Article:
Parnitha Small Round

16 12 2011

We had always wanted to try a whole new trail route. A route that neither we nor any of our friends would have ever followed through before and which we would some kind of create it ……while underway.
About two months ago, we had decided to stay in Athens for the weekend and for some reason no plans were made with our usual activities.
Despite being in the heart of autumn, we had woken up in a bright and rather warm sunny day. A feeling more similar to the one that someone gets when he wakes up during an early spring morning, was spread out all over our flat. The contrast between the luminous blue sky and our concrete-made ceiling made us yearning for the outdoors. It was the perfect occasion for us to try out having our long time wished sort-of-mapping mountain walk….

We agreed that the mountain of Parnitha was the most appropriate one in letting us carrying out the kind of hike we had in mind. Its trails are quite enough and some of them are crisscrossing. That was something very important for the scenario we had in mind, since it would provide us with a great deal of flexibility while determining both our direction and the duration of our hike. Apart from that, Parnitha is right next to the outskirts of Athens and in this way we wouldn’t have to spend most of our time driving on the way towards and back from our hiking site.
So, we took a look on our digital map, checked out our options and headed for the mountain.

Having reached the start of the trail we would follow for a start, we decided to park on the side of the road and set off our hike.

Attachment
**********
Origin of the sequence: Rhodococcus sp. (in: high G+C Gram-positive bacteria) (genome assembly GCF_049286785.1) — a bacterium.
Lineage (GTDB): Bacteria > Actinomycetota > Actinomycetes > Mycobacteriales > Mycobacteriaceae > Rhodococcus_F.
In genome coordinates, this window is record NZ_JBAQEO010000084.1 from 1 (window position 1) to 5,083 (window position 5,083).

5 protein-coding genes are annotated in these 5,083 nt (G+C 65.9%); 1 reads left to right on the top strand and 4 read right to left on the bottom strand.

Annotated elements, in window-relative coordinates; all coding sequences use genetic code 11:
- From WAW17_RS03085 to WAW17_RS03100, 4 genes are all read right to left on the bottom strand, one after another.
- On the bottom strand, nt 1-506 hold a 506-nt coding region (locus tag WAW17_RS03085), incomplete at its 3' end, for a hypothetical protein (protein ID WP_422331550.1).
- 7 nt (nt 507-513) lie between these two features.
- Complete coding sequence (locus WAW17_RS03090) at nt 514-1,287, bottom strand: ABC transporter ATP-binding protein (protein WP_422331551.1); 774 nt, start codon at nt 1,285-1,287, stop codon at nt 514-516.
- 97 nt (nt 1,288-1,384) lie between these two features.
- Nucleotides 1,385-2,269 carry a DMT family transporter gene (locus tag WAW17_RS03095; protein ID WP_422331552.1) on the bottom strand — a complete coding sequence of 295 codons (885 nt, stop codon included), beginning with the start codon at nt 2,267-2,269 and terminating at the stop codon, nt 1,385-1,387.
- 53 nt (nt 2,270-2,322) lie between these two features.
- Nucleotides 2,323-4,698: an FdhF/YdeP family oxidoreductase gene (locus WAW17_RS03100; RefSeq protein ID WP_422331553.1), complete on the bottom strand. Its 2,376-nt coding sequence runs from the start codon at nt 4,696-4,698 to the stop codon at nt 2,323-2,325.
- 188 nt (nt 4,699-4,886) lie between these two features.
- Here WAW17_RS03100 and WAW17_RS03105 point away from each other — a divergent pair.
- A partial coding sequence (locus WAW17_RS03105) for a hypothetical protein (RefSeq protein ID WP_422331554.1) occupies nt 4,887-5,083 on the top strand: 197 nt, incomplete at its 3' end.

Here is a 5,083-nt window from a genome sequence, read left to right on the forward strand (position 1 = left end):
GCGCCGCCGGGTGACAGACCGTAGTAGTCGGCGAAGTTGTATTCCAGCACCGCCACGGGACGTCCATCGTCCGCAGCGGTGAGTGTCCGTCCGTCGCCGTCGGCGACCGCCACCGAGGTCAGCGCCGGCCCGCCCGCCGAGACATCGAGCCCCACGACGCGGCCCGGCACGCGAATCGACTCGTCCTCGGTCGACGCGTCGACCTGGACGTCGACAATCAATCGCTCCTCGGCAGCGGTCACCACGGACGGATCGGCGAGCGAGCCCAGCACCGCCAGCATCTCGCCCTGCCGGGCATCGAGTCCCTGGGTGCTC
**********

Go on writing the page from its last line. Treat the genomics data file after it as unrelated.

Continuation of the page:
The trail we chose to start our hiking was rather popular and pretty easy trail and was leading all the way up to the Bafi Refuge. That day, like all sunny days, the trail was rather crowded by casual visitors.
First time we saw crowded trails around that region, we thought that this was a really nice thing to happen. We believed that people searching for a way out of their every day routine, had at last decided to try and come closer to nature. But later on, we got really frustrated seeing that the actual purpose of their visit was simpy the subsequent revelling consumption of sausages, steaks, spaghetti and chocolate cakes, which they were usually having at the refuge’s restaurant right after they had completed their wandering-all-over-and-around sessions. What we had taken to be an “approach to nature”, was more like a prescribed redemption routine or a guilt-proof precautionary ritual for them, which they followed in advance so that they can participate unconditionally in these massive feasts.

We kept on heading our ways and soon enough, by-passed the parking lot of Bafi’s refuge and got out to the main road. We walked for a few meters uphill and then turned hard left into another trail.
That trail was a bit steeper than the previous one and was labelled to lead all the way up to the region of Mola. Mola used to be a really nice place, but that was before the great fire of June 2007. So, we would definitely need to find another trail to follow before we would find ourselves hiking into the depressing burnt-trees zone.
We hiked all the way up that mountain slope and crossed the main road. The trail started heading downhill the moment we got off the tarmac. We were on the mountain ridge, close to the peak.

Earlier that day, we had started our route from the south side of the mountain, which is the side of the mountain actually facing the city of Athens, and now we were hiking along the east side, really close to Parnitha’s peak. Mola was somewhere north/ northeast, further on from the position we were standing.
We carried on our route. The atmosphere was less sunny and less warm. The air at this side of the mountain was much more moist and the trees were growing thicker and much taller. At last, it was silence! It felt and scented like being in the woods of some remote place. For a moment we thought we were far away from the city-madness, but in fact we were just half an hour drive from the busy city centre.
We walked for a while, till we got to a labelled junction informing us that the trail on the right was heading towards Mola. We took the left turn.
We were now hiking on the north side of the mountain and we were moving along the contour lines. The terrain was muddy and a bit slippery too, but it was almost level, so it didn’t cause us any hardship.